Answering questions.

Teaching elementary school is sweet. The students are uncomplicated. Their hearts are open and they are excited by new ideas. They have questions and want to learn the answers. Unfortunately, many times, the answer to those questions, the true answers, the fullest answers, are simply beyond their grasp. The answers require maturity, awareness of the human condition and abstract reasoning.

By the time they get to high school, many students don’t bother with the questions anymore even though they  are ready for the answers. Many are apathetic. Others want to follow a leader and are intimidated by  aura of authority that a teacher has. Some will assume that the teacher is ignorant and foolish and is best ignored.

If you are lucky, you will have  a high school student who still has the questions. She sees through your bravado and challenges you. She demands the  truth.  There is nothing more exciting than when this  energy enters a class. When those real questions are thrown into the air, there is a joy of learning as each side argues, brings proofs and defends  opinions with words and reason. Truth becomes the focus, and Torah emerges.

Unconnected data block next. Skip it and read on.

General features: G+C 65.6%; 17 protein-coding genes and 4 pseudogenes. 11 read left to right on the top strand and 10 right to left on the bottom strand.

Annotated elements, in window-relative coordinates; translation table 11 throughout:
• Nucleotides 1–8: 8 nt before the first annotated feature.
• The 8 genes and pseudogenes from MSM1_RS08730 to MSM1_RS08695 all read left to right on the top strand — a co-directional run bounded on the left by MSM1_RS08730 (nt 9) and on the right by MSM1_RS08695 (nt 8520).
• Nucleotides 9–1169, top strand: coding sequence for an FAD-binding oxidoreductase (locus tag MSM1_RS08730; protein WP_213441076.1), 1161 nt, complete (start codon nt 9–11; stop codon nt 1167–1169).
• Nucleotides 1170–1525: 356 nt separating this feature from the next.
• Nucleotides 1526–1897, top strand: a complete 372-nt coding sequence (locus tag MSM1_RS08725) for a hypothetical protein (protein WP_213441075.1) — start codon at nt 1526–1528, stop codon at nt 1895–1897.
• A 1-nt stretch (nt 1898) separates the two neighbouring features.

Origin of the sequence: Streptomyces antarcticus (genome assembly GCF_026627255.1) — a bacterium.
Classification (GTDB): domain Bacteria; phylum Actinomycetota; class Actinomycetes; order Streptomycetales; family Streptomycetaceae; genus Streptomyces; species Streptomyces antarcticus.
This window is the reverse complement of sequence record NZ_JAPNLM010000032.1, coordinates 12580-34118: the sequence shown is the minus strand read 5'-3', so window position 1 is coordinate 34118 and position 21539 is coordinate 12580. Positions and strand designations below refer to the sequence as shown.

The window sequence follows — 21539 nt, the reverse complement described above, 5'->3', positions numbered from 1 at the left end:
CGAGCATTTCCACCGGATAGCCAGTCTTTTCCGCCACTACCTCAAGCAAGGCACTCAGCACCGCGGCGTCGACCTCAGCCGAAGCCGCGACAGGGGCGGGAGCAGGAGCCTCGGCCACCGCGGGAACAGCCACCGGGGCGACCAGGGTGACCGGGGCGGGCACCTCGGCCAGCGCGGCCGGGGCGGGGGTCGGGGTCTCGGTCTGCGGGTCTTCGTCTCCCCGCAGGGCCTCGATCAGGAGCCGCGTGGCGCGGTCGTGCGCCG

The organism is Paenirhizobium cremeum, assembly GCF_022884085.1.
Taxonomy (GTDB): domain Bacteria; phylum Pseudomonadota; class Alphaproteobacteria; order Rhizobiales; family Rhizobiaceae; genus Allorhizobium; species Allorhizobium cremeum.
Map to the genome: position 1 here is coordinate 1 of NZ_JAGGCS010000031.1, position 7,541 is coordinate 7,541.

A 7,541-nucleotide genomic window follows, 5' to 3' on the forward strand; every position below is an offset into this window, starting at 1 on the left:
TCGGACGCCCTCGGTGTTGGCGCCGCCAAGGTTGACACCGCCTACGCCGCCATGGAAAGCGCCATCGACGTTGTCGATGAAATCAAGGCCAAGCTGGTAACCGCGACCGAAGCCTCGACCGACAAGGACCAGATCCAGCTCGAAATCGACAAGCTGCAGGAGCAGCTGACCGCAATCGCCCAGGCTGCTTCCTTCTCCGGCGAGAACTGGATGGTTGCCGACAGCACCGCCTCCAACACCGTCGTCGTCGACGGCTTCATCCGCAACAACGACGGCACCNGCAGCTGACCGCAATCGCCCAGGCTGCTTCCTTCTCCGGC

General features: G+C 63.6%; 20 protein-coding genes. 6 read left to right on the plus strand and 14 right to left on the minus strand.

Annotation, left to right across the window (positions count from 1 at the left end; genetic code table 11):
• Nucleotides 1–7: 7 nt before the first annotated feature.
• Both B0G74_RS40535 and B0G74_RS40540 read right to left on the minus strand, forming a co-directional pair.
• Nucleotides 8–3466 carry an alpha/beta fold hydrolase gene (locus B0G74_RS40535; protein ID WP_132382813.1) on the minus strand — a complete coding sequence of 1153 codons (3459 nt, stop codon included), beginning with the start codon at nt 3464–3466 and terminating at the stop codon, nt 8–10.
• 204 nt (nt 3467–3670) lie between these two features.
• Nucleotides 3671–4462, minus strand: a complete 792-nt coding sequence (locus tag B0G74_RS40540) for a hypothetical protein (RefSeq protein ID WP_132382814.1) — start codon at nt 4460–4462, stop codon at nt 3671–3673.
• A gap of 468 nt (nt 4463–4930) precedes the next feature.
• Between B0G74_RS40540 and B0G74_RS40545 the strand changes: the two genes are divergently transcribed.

Somehow, these students are often maligned because they challenge the authority of the teacher. How short sighted.  In life, our students will need to be able to weed out the charismatic charlatan from the truly inspiring. They need to think critically about an idea before buying into it.  The Ramban, Rashi, the Rambam all had that respect for their students. They prove their points using pesukim, maamarei chazal and logic. Yes, there is the mesorah and yes I am their teacher. But, I must establish unequivocably that I have earned that title and place in the chain of Torah transmission.


A  sense of truth should be celebrated.  It also must be encouraged and developed. Students can learn that  any idea should have a basis and can be substantiated. They can learn that they are not being asked to believe based on a relationship with a teacher but because of the strength of the argument.. They also must learn that they are  held accountable for their own opinions and beliefs. They need to know that their belief systems can’t be constructed based on a whim but need a firm foundation to be true.

There is a danger in allowing  students to believe us based on our authority or dynamism.  Becoming a teacher does not give us wisdom of the ages. Teaching is a job, and there is no miraculous transformation that imbues us with supernatural wisdom overnight. I will make mistakes. But the Rishonim, Achronim, Torah and Chazal have stood the test of time and the probing of countless minds. . When I say something, the student is relying on me and their faith is only as strong as my own. But if I give them a proper source, their faith has a  solid foundation on which they can build.

I can relax. Hashem and His Torah are strong enough and secure enough to deal with the probing of an adolescent. I just need to relax and enjoy the next generation’s discovery of that power.